The original Dhivehi article was published on Mihaaru.com website on 27th March 2018.
The following is a loose translation:
After completion of the first PhD course introduced in the country, two females have had the honour to earn PhDs on the Maldivian soil for the first time. After completing the course at the Maldives National University (MNU), Suneena Rasheed and Aishath Ali have taken their place in history. They both feel that they had brought a good name to the country. A new hope to the education sector.
Suneena, who always had the dream of reaching the highest level of education, first joined the sector, after completing the first degree in 2006.
Suneena, who had been teaching Chemistry studies in Centre for Higher Secondary Education (CHSE), always wanted to do a Masters Degree while staying in the Maldives. However, since that opportunity was not available at that time in the Maldives, in 2007, she joined Mysore University in India, and one and a half years later, she completed a Master of Education and School Management.
‘Afterwards, she joined CHSE again, but this time as a supervisor. Even then, I kept on looking for a way to do a PhD. I always wanted to stay in the Maldives and do a PhD,’ said Suneena recollecting her hopes back then.
The mother of two didn’t want to leave the country. She didn’t want to move her kids from the Maldives’ environment to a different one. Suneena who had been waiting with the hope was filled with happiness when MNU opened PhD programmes in 2013. Along with government research fellowship opportunities for researchers.
After completing a Masters Degree in Australia, Aishath Ali, who took the post of Registrar at MNU, had always been compiling the coursework and student-related activities. Aishath said, doing a PhD degree occurred to her while preparing the coursework for it. After compiling the coursework, she realised the high quality of the work.
Since this was the first time the programmes were conducted in the Maldives, both also faced challenges.
Suneena said, her top challenge was due to the lack of research journals from the University’s database. However, it turned out to be a good thing. When she emailed to professors in different countries to find those journal, it resulted in the establishment of a good network.
‘I emailed to many professors, everyone wanted to help, though they were far away. I was able to build networks with professors in many countries. Such as from New Zealand, Australia and UK,’ Suneena said.
While noting the challenges, Aishath said, lack of library resources was an issue. Aishath said those were solved by friends abroad and with the assistance of Dr Hassan Hameed.
Both found it difficult to find the time to study while facing the challenges. While holding a job and spending time with the family, they studied after making huge sacrifices.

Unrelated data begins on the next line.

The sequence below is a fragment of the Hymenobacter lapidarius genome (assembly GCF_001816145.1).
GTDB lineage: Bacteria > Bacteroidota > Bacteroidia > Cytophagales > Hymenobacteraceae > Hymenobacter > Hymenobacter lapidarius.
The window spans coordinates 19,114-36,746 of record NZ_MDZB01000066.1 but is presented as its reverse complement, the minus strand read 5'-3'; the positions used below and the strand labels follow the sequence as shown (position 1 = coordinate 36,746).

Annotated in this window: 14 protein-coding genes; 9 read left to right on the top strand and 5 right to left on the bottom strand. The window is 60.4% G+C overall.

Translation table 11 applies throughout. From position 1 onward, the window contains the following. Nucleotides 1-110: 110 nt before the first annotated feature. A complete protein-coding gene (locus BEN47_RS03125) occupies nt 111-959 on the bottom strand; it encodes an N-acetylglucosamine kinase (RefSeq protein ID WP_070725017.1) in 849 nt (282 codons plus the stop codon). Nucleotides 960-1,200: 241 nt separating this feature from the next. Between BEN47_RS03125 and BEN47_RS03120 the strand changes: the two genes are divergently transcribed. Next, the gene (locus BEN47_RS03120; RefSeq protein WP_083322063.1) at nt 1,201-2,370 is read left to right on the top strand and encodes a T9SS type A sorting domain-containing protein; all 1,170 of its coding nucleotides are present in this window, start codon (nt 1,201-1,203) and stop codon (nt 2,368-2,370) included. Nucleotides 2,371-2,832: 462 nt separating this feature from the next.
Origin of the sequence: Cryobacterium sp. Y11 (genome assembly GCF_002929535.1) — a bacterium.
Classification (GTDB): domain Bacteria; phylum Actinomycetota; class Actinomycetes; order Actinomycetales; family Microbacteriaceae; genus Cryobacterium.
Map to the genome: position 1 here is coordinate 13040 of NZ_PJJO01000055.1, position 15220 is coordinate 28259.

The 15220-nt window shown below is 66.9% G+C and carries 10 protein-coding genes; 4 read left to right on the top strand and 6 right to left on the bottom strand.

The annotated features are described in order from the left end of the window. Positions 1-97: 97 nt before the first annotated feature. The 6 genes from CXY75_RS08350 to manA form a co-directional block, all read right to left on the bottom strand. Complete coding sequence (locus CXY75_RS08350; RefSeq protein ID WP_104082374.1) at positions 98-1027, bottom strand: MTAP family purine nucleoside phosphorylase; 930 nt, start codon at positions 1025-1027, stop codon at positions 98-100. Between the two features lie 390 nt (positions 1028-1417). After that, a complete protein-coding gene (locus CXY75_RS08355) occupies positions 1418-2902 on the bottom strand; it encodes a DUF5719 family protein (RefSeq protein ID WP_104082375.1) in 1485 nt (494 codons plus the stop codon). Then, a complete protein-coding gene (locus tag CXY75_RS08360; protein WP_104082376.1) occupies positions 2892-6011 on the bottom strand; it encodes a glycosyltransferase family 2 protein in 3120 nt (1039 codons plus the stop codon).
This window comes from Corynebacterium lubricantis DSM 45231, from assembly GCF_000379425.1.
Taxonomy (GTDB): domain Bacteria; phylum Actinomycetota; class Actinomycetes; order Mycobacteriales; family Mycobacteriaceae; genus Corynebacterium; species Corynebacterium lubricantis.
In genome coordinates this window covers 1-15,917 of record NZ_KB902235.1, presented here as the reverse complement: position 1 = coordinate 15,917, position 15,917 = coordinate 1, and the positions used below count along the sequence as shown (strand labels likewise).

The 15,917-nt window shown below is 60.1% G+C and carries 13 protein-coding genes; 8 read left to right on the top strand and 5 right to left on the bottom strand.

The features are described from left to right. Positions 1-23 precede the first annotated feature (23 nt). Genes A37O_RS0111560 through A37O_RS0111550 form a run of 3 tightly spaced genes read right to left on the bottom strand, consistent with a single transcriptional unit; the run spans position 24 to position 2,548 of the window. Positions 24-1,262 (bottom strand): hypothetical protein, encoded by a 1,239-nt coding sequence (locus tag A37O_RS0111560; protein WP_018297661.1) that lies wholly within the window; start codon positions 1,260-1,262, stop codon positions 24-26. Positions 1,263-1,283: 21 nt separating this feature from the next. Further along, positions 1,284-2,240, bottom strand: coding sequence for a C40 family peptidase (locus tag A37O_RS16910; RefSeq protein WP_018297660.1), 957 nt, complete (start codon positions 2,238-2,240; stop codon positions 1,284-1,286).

In the past four years, Suneena had been arriving earlier than any other staff at the university. After studying the whole day, she returns from the university in the evening. Yet she spends most of the night, studying.
‘Doing a PhD is tough and a lot of sacrifices has also to be made. The person needs to discipline themselves in certain ways. The tasks assigned by the supervisors need to be done on time,’ Suneena said, pointing out how hard it is.
For Aishath, who had been doing the job of Registrar at the MNU, due to the job’s high demands, she found it hard to find the time to study. She was able to do that after giving up her time with her family.
‘In most days, I even studied after sleeping for just four hours. I can’t be complacent with my job. Therefore, with the help of my husband and family, I was able to study,’ Aishath said.
While many prefer to do a PhD degree abroad, their thoughts are different on that.
Suneena said while doing a PhD in the Maldives, she is able to see up-close, the day-to-day changes to the issues of the related research work. She said doing a PhD degree in the Maldives, instead of in another country, made her see the issues at hand and made her able to easily figure out the solutions to those issues.
Aishath said if the PhD degree is related to the Maldives, then it’s best to do it here. The ease of finding the information and if they find a good supervisor, it is then best to do it in the Maldives, said Aishath who had done most of her studies abroad.
Both agree that they were able to have the opportunity to get a good quality education at MNU, along with the assistance of Maldivian supervisors and visiting professors.
Suneena, who isn’t currently unemployed, said she wants to work in a job related to MNU’s research area.
Aishath who is currently a lecturer at Faculty of Education wants to continue like now and also do research papers.